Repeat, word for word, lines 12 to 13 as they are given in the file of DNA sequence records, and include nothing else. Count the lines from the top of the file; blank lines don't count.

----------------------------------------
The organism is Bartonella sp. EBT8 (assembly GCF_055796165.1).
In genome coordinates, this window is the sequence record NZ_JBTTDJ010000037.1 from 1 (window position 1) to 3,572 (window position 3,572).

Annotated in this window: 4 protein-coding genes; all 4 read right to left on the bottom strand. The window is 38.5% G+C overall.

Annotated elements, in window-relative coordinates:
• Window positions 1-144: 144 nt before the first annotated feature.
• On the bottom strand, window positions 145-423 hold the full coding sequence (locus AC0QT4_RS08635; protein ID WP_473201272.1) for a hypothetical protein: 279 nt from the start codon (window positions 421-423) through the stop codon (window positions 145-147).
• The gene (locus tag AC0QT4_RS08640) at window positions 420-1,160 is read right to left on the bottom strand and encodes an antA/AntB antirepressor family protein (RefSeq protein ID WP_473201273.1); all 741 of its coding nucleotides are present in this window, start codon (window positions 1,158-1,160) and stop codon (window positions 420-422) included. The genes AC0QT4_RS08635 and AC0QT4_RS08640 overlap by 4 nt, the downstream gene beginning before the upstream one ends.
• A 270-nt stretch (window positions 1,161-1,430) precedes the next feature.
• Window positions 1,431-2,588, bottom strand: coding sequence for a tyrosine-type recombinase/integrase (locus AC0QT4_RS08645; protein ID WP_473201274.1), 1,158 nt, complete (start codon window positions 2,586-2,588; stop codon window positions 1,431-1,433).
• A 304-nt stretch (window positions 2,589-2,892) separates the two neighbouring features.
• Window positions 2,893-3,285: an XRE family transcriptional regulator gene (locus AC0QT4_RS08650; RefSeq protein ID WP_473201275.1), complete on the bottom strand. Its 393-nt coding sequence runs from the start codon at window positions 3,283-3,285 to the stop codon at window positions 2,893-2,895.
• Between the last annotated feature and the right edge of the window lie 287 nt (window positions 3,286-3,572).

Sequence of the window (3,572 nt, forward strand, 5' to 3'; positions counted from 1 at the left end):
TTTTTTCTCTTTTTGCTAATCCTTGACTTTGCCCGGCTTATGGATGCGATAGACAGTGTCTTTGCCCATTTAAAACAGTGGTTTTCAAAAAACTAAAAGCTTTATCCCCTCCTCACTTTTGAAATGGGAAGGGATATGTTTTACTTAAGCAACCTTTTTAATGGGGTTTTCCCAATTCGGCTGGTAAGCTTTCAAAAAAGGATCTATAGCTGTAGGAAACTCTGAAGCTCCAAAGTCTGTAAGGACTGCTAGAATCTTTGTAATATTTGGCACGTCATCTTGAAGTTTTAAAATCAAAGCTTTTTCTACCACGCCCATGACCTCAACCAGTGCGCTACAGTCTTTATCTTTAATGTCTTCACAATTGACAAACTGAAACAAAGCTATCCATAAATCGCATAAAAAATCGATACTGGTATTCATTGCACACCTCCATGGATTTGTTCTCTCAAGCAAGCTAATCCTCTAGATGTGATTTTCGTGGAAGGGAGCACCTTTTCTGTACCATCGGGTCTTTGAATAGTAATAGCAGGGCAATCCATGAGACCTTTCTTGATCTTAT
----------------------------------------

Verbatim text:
• Between the last annotated feature and the right edge of the window lie 287 nt (window positions 3,286-3,572).

Sequence of the window (3,572 nt, forward strand, 5' to 3'; positions counted from 1 at the left end):